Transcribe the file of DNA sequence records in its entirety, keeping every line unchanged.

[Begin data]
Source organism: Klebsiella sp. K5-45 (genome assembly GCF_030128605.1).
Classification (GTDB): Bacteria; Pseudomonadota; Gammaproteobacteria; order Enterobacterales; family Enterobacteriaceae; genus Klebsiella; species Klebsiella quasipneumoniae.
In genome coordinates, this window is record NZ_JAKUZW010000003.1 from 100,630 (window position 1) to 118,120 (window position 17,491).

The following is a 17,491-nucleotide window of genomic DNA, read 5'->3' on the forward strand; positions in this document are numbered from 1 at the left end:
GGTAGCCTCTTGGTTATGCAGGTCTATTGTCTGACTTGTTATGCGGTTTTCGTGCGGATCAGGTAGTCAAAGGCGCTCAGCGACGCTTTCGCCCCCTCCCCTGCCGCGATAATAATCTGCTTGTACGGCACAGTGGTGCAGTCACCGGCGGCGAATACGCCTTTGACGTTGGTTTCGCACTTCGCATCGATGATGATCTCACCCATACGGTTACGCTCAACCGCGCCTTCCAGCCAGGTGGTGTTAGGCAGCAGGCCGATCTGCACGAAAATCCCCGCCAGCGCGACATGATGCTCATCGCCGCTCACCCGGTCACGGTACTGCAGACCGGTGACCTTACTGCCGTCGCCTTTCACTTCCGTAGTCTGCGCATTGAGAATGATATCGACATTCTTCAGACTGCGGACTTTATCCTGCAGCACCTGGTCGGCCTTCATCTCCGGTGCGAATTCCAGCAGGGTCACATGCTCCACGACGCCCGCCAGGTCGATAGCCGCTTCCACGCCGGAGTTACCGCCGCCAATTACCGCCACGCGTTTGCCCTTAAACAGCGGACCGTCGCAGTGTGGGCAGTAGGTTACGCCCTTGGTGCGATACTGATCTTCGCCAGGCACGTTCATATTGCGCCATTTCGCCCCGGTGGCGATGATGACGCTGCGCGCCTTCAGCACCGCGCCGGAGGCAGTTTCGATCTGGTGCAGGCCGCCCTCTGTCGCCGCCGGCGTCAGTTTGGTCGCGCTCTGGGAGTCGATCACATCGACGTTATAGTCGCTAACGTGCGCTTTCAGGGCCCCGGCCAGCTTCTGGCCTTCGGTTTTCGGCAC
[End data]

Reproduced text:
Source organism: Klebsiella sp. K5-45 (genome assembly GCF_030128605.1).
Classification (GTDB): Bacteria; Pseudomonadota; Gammaproteobacteria; order Enterobacterales; family Enterobacteriaceae; genus Klebsiella; species Klebsiella quasipneumoniae.
In genome coordinates, this window is record NZ_JAKUZW010000003.1 from 100,630 (window position 1) to 118,120 (window position 17,491).

The following is a 17,491-nucleotide window of genomic DNA, read 5'->3' on the forward strand; positions in this document are numbered from 1 at the left end:
GGTAGCCTCTTGGTTATGCAGGTCTATTGTCTGACTTGTTATGCGGTTTTCGTGCGGATCAGGTAGTCAAAGGCGCTCAGCGACGCTTTCGCCCCCTCCCCTGCCGCGATAATAATCTGCTTGTACGGCACAGTGGTGCAGTCACCGGCGGCGAATACGCCTTTGACGTTGGTTTCGCACTTCGCATCGATGATGATCTCACCCATACGGTTACGCTCAACCGCGCCTTCCAGCCAGGTGGTGTTAGGCAGCAGGCCGATCTGCACGAAAATCCCCGCCAGCGCGACATGATGCTCATCGCCGCTCACCCGGTCACGGTACTGCAGACCGGTGACCTTACTGCCGTCGCCTTTCACTTCCGTAGTCTGCGCATTGAGAATGATATCGACATTCTTCAGACTGCGGACTTTATCCTGCAGCACCTGGTCGGCCTTCATCTCCGGTGCGAATTCCAGCAGGGTCACATGCTCCACGACGCCCGCCAGGTCGATAGCCGCTTCCACGCCGGAGTTACCGCCGCCAATTACCGCCACGCGTTTGCCCTTAAACAGCGGACCGTCGCAGTGTGGGCAGTAGGTTACGCCCTTGGTGCGATACTGATCTTCGCCAGGCACGTTCATATTGCGCCATTTCGCCCCGGTGGCGATGATGACGCTGCGCGCCTTCAGCACCGCGCCGGAGGCAGTTTCGATCTGGTGCAGGCCGCCCTCTGTCGCCGCCGGCGTCAGTTTGGTCGCGCTCTGGGAGTCGATCACATCGACGTTATAGTCGCTAACGTGCGCTTTCAGGGCCCCGGCCAGCTTCTGGCCTTCGGTTTTCGGCAC